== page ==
In late August 2010, researchers with the Northwest Fisheries Science Center and Washington Department of Fish and Wildlife installed a temporary fish weir 5 miles downstream from Elwha Dam. The goal was to learn about salmon populations before the dam removal. Data collected from captured fish includes species, sex, spawn condition, fork length, presence of a coded wire tag or passive integrated transponder tag, fin mark, scale samples and DNA samples.
And in September 2010, NPS awarded a $26.9 million contract to Montana-based Barnard Construction Company Inc. to remove the two dams. In February 2012, workers were notching Glines Canyon Dam to lower the dam and reservoir to elevation 530 feet. Once that level is achieved, a 14-day hold will begin to allow the river to erode across the newly exposed sediments. At the same time, at Elwha Dam, contractors were excavating the river's channel in preparation for removing the remainder of the dam.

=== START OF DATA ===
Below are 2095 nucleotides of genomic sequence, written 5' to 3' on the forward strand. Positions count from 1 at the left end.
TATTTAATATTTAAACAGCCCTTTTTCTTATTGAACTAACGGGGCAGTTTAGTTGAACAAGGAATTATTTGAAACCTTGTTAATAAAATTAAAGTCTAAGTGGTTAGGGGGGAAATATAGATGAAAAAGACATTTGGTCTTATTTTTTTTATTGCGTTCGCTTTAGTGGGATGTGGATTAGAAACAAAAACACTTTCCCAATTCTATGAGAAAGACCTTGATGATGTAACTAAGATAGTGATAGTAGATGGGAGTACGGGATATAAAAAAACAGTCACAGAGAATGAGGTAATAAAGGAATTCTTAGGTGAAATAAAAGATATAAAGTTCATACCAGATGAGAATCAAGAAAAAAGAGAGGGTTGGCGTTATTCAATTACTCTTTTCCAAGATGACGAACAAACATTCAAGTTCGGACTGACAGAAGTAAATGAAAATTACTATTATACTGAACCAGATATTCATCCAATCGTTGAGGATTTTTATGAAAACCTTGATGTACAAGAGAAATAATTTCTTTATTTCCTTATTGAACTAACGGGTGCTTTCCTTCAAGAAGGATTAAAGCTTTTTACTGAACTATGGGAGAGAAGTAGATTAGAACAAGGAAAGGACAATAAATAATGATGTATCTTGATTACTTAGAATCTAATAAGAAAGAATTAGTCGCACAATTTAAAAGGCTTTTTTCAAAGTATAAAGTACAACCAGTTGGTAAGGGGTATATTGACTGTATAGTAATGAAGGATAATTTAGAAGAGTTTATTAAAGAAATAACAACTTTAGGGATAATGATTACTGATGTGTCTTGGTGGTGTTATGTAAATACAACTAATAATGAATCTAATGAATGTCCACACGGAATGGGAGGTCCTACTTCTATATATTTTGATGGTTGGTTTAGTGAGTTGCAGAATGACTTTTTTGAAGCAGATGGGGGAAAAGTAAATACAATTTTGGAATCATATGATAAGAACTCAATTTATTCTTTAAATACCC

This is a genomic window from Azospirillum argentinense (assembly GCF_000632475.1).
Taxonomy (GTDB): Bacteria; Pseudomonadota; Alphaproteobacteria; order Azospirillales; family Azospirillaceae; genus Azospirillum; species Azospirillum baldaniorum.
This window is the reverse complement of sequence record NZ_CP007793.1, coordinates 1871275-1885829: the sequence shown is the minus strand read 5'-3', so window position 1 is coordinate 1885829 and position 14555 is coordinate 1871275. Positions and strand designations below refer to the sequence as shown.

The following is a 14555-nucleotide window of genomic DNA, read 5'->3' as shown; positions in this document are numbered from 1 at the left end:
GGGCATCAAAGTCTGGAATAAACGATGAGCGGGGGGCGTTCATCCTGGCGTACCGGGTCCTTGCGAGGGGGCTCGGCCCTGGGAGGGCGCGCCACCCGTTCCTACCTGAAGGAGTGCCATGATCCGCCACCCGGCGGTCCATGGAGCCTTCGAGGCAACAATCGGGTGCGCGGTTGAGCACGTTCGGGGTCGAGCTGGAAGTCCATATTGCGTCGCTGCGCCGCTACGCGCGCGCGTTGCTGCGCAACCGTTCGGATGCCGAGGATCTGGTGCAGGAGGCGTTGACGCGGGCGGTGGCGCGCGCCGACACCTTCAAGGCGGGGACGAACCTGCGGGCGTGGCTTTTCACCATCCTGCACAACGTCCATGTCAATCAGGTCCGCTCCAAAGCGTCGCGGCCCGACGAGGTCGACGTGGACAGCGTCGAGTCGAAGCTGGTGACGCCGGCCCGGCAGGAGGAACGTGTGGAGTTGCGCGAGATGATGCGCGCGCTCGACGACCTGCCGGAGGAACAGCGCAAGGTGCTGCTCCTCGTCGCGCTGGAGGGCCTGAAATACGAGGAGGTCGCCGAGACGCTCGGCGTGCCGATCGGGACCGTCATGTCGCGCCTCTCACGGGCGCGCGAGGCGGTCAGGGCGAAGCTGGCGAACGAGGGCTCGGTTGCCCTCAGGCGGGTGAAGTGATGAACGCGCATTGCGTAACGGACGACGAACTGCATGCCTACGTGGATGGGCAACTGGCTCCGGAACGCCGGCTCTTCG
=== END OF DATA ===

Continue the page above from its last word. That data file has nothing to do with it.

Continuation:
Deconstruction of the two dams is expected to be complete by 2014.
Veazie and Great Works Dams
In December 2010, the Penobscot River Restoration Trust in Old Town, Maine, struck a $24 million deal with PPL Corporation to buy three dams on the Penobscot River: 8.4-MW Veazie, 7.9-MW Great Works and 1.9-MW Howland. Of these, Veazie and Great Works are to be removed.
This sale culminates an agreement reached in June 2004 by PPL and a coalition of governmental agencies and private groups to facilitate the removal or bypassing of the three generating facilities to restore runs of migratory fish to the Penobscot River in Maine. The coalition includes the U.S. Department of Interior, U.S. Bureau of Indian Affairs, U.S. Fish and Wildlife Service, Maine Department of Inland Fisheries and Wildlife, Maine Department of Marine Resources, Maine Atlantic Salmon Commission, Penobscot Indian Nation, American Rivers, Atlantic Salmon Federation, Trout Unlimited, Maine Audubon Society and Natural Resources Council of Maine. The group plans to decommission Howland Dam and leave it in place but install a bypass channel for fish passage. This work will open up nearly 1,000 miles of river habitat to 11 species of sea-run fish, including endangered Atlantic salmon, sturgeon and river herring. The Penobscot River once supported one of the largest runs of Atlantic salmon in the U.S.